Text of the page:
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Intensified borrowing pushes up Kenya's domestic debt

NEWS
By Xinhua | November 30th 2015

Increased borrowing from the domestic market in the last two months has pushed up Kenya’s internal debt to Sh1.47 trillion ($14.4 billion), official figures show.

This is a rise of about Sh102 billion ($1 billion) from Sh1.38 trillion ($13.5 billion) where the domestic debt stood in early August before it started to surge, data from the Central Bank of Kenya (CBK) showed last week.

The debt has been on a faster rise as the CBK sought to bolster a weakening Kenyan shilling that was facing stiff pressure from international currencies, in particular, the US dollar.

The apex bank raised its benchmark rate to 11.5 percent, effectively helping to push up yields on the lucrative government securities.This in turn attracted massive interest from investors, making the bank to borrow more from the domestic market.

The CBK in the past auctions has been borrowing up to Sh20.4 billion ($200 million) in a week from 91, 182 and 364-day bills, whose interest rate surged to a high of 23 percent from 8.2 percent in July.

For the 182 and 364-day bills respectively, the bank had floated bills worth Sh12 billion, Sh 6.02 billion for each, and received bids amounting to Sh22.75 billion and Sh23.15 billion. It accepted Sh 8.67 billion from the 182 days and Sh7.96 billion for 364 days Treasury bills.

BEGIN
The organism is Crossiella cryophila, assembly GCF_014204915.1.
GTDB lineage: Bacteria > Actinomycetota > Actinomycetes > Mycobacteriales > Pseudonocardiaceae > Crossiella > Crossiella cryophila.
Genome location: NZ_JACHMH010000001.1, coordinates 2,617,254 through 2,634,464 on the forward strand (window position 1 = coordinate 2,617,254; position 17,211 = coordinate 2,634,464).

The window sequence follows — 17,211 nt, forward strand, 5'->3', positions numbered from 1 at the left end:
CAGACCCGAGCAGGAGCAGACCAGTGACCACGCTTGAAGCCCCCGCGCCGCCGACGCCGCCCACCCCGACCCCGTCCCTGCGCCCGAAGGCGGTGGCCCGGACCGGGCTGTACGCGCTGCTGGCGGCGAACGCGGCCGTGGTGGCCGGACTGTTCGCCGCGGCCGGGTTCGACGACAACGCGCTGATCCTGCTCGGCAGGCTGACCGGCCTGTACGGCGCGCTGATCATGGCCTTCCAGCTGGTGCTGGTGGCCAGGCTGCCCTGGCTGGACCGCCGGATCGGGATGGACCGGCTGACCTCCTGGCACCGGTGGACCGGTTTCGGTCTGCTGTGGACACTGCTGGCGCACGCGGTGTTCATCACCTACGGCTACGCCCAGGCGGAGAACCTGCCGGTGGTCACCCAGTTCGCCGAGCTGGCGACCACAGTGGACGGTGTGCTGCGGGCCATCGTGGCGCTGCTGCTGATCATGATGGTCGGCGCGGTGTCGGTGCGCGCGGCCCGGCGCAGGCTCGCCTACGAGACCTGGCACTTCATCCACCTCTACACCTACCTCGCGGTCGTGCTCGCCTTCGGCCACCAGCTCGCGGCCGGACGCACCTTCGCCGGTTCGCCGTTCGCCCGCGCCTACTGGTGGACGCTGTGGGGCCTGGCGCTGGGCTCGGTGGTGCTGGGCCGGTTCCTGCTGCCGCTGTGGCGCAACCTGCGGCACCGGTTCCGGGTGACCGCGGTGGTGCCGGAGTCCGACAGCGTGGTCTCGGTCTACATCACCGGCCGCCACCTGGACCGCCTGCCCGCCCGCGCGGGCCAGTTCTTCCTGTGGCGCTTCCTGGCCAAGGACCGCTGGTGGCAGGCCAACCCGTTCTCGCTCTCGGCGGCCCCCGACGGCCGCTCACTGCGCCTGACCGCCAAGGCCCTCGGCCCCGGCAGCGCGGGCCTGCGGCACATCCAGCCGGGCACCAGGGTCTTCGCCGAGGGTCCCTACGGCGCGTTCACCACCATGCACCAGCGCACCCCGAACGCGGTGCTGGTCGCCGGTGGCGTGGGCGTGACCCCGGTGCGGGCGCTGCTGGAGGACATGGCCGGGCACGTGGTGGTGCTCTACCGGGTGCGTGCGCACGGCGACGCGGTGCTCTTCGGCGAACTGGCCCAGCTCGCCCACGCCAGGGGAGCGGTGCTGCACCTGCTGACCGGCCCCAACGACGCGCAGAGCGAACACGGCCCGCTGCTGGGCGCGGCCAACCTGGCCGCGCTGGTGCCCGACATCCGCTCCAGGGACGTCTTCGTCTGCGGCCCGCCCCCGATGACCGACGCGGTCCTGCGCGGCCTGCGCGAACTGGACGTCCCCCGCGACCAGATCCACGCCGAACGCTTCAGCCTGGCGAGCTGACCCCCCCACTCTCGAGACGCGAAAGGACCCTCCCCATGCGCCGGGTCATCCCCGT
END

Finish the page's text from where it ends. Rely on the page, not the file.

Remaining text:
This increased intake saw the debt surge to Sh1.47 trillion, according to the CBK, from Sh1.38 trillion ($13.5 billion) where the domestic debt stood in early August.

Syndicated loan

On October 30, the debt stood at Sh1.45 trillion ($14.2 billion) and on October 16, Sh1.39 trillion ($13.6 billion) and Sh1.38 trillion ($13.5 billion) at the beginning of the same month, according to the CBK data.

The rise in domestic borrowing raises the overall East African nation’s public debt, which currently stands at Sh2.9 trillion ($28.4 billion) or 54 percent of the Gross Domestic Product, up from 52.8 percent in June, according to the Treasury.

External debt has also accelerated, with the government last month borrowing a syndicated loan of over Sh60 billion ($588 million) when it ran out of cash to finance projects in roads, energy, agriculture and water sectors.

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